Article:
Not everyone is as skilled, equipped or talented in dealing with official bodies as the Minister of State. If people require representation in their dealings with the PIAB, it should be facilitated. It is also ridiculous for the Tánaiste to suggest that the PIAB will not be dealing with the legal issues and that solicitors will have no role to play for claimants in dealing directly with the PIAB. I can think of a number of legal issues with which the PIAB will be dealing, including establishing the identity of the respondent, determining the level of contributory negligence involved, assessing whether a claimant is vulnerable and making an assessment of a person's legal entitlement to redress and compensation, presumably in accordance with the legal principles handed down by the courts.
The PIAB will also have to act within the law in the manner in which it respects the rights of individuals. If claimants wish to be represented in their dealings with the PIAB and pay the cost of representation themselves, without adding any burden of costs, the PIAB should recognise this fact. I gather this is a point that has found favour with a number of the Tánaiste's colleagues, including the Minister for Defence, Deputy Michael Smith, and some Fianna Fáil colleagues in their discussions at constituency level. It may be somewhat different from what happens in Dublin. It has also received cross-party support in the Seanad. I want the Tánaiste and the Minister of State, Deputy Fahey, who represents the Fianna Fáil parliamentary party well at times, to take these views on board.
The second major issue which concerns me about the PIAB is the issue of liability. The PIAB has been sold to the public and politicians on the basis that it will deal with cases where liability is not an issue. The debate In the Seanad confirms that this is a complete hoax. Under the Bill, as presented, an insurer can compel a claimant to go to the PIAB. The claimant can wait for up to 15 months for the PIAB to reach an assessment of the case. If, at the end of that process, the insurer does not like the assessment reached, the claimant can be forced to start again with a full set of proceedings in the courts. In those subsequent proceedings the insurer will be perfectly entitled to deny liability and fully fight the case.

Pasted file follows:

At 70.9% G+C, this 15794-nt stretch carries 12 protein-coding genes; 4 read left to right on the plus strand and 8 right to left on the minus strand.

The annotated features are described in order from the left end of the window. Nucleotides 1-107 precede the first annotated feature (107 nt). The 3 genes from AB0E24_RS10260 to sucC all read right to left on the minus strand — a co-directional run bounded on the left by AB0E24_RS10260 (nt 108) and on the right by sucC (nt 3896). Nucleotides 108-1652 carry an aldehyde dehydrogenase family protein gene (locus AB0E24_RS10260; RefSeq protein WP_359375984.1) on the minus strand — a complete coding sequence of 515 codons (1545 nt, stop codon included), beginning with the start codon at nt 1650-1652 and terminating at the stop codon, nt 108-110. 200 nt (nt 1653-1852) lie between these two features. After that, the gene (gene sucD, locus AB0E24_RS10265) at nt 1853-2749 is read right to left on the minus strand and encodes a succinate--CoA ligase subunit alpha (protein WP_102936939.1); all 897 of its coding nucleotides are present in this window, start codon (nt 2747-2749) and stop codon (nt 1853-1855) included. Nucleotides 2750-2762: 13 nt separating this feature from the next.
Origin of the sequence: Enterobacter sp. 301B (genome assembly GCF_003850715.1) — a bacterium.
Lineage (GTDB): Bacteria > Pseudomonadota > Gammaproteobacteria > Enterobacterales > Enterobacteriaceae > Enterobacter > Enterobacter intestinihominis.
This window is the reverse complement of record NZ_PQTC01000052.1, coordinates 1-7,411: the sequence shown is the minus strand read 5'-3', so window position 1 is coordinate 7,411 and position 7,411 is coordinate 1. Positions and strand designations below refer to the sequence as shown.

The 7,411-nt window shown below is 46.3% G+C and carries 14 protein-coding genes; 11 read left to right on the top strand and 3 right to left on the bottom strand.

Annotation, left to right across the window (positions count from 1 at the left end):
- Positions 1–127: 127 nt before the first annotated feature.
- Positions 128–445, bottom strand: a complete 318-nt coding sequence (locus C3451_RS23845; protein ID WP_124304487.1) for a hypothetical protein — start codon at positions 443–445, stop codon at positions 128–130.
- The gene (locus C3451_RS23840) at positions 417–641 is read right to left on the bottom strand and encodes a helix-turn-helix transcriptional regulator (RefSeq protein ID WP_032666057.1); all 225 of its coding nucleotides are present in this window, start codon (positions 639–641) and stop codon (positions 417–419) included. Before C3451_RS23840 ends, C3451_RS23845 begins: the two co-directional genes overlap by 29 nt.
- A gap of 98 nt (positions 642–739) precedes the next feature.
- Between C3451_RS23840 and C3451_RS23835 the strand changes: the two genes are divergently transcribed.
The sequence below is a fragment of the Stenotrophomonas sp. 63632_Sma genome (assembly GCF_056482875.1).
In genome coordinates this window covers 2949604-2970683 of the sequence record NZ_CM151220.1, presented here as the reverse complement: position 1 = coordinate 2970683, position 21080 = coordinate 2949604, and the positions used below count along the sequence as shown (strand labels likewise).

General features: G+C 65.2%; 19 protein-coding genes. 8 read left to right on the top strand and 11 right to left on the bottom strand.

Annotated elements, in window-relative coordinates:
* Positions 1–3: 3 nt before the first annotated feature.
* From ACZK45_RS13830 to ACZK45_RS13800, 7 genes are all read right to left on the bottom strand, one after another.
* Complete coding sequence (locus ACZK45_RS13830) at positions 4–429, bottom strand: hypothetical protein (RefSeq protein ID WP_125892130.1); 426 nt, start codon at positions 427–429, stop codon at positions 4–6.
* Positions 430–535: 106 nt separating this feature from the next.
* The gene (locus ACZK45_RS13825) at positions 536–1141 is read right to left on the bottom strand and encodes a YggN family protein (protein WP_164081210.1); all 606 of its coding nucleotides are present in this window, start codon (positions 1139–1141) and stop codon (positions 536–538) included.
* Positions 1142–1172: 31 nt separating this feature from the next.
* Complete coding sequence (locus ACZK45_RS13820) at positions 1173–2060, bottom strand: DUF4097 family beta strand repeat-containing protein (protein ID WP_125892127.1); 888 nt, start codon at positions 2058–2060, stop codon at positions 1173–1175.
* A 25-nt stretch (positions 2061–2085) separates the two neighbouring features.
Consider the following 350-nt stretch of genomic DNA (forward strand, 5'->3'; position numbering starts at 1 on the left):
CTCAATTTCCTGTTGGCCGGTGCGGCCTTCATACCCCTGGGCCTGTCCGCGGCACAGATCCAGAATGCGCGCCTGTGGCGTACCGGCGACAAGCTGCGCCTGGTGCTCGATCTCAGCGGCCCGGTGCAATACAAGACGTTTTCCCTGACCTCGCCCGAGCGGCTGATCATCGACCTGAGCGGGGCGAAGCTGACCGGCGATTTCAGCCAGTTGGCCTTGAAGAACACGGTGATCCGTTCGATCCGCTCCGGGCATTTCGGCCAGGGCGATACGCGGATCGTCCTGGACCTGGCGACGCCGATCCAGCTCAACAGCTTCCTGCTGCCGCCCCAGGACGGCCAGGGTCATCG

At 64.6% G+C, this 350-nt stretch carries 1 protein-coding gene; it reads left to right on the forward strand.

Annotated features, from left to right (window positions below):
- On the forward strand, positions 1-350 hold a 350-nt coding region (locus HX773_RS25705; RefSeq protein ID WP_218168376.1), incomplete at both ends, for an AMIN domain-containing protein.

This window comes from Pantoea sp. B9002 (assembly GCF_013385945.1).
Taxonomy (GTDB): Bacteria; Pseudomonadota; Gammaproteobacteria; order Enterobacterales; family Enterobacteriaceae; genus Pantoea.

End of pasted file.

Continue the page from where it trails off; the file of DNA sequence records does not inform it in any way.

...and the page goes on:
In the light of this, the Tánaiste should stop trying to fool people that the PIAB will deal with cases where liability is not an issue. It will only deal with cases where liability is not an issue for as long as the insurer determines it is not an issue. However, if the insurer does not like the result produced by the PIAB, the claimant faces a full legal case in the courts on the issue of liability and the extent of any damages claimed and will have to do so on the basis that there will have been no order for protection of the site involved, no order covering the material damage associated with the claimant in respect of the machinery or site involved until such time as the case can be dealt with in the courts. The claimant will be at a disadvantage if any effort is made in the meantime, during the 15 month period, to ensure the site is tampered with or machinery where, for example, an accident occurred is interfered with.
I am not alone in my concerns in this regard. I note that speakers from all parties in the Seanad had similar concerns. In particular, I noted the comment by Senator Maurice Hayes, former Ombudsman in Northern Ireland and Chairman of the National Forum on Europe, who stated:
I worry about the possibility that an insurance company might string the matter along, allow the complainant to produce whatever he or she needs to produce and then say "hard luck, we must start again in the courts". This is something which must be avoided either by way of rule of the organisation or rule of procedures, if not by statute.
As I understand the Tánaiste's position on the Bill, she has no intention of avoiding this situation but again places her belief in the promise of good behaviour from the insurance sector. She also argued in the Seanad that it was ludicrous to suggest insurers would ignore an assessment made by the PIAB in an individual case and then take the case to the courts, given that they would be paying for the PIAB. I am afraid this contention does not stand up.